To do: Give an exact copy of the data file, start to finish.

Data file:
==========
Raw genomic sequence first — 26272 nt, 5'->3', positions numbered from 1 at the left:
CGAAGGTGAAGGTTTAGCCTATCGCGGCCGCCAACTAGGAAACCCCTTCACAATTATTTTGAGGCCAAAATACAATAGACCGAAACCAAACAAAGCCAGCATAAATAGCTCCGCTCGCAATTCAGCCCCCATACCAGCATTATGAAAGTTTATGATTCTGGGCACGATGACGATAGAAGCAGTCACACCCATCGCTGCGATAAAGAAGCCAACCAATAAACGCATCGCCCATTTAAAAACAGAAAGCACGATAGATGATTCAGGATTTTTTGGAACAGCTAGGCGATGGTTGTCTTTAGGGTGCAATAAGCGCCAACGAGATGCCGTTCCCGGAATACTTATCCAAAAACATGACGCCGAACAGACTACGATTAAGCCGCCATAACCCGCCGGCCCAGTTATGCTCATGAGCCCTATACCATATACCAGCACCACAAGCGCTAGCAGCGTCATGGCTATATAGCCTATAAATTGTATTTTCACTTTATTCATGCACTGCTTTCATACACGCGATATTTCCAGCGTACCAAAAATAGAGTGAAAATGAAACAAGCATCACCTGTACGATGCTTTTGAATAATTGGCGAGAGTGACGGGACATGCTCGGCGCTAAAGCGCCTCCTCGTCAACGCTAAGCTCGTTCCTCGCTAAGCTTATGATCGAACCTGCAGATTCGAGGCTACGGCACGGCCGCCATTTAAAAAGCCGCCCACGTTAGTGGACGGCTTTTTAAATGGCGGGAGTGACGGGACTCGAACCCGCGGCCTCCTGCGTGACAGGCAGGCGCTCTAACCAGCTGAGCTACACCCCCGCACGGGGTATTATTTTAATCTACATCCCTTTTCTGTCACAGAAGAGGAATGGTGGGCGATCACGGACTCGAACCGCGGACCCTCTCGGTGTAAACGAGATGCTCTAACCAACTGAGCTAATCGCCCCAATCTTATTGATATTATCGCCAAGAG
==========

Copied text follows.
Raw genomic sequence first — 26272 nt, 5'->3', positions numbered from 1 at the left:
CGAAGGTGAAGGTTTAGCCTATCGCGGCCGCCAACTAGGAAACCCCTTCACAATTATTTTGAGGCCAAAATACAATAGACCGAAACCAAACAAAGCCAGCATAAATAGCTCCGCTCGCAATTCAGCCCCCATACCAGCATTATGAAAGTTTATGATTCTGGGCACGATGACGATAGAAGCAGTCACACCCATCGCTGCGATAAAGAAGCCAACCAATAAACGCATCGCCCATTTAAAAACAGAAAGCACGATAGATGATTCAGGATTTTTTGGAACAGCTAGGCGATGGTTGTCTTTAGGGTGCAATAAGCGCCAACGAGATGCCGTTCCCGGAATACTTATCCAAAAACATGACGCCGAACAGACTACGATTAAGCCGCCATAACCCGCCGGCCCAGTTATGCTCATGAGCCCTATACCATATACCAGCACCACAAGCGCTAGCAGCGTCATGGCTATATAGCCTATAAATTGTATTTTCACTTTATTCATGCACTGCTTTCATACACGCGATATTTCCAGCGTACCAAAAATAGAGTGAAAATGAAACAAGCATCACCTGTACGATGCTTTTGAATAATTGGCGAGAGTGACGGGACATGCTCGGCGCTAAAGCGCCTCCTCGTCAACGCTAAGCTCGTTCCTCGCTAAGCTTATGATCGAACCTGCAGATTCGAGGCTACGGCACGGCCGCCATTTAAAAAGCCGCCCACGTTAGTGGACGGCTTTTTAAATGGCGGGAGTGACGGGACTCGAACCCGCGGCCTCCTGCGTGACAGGCAGGCGCTCTAACCAGCTGAGCTACACCCCCGCACGGGGTATTATTTTAATCTACATCCCTTTTCTGTCACAGAAGAGGAATGGTGGGCGATCACGGACTCGAACCGCGGACCCTCTCGGTGTAAACGAGATGCTCTAACCAACTGAGCTAATCGCCCCAATCTTATTGATATTATCGCCAAGAG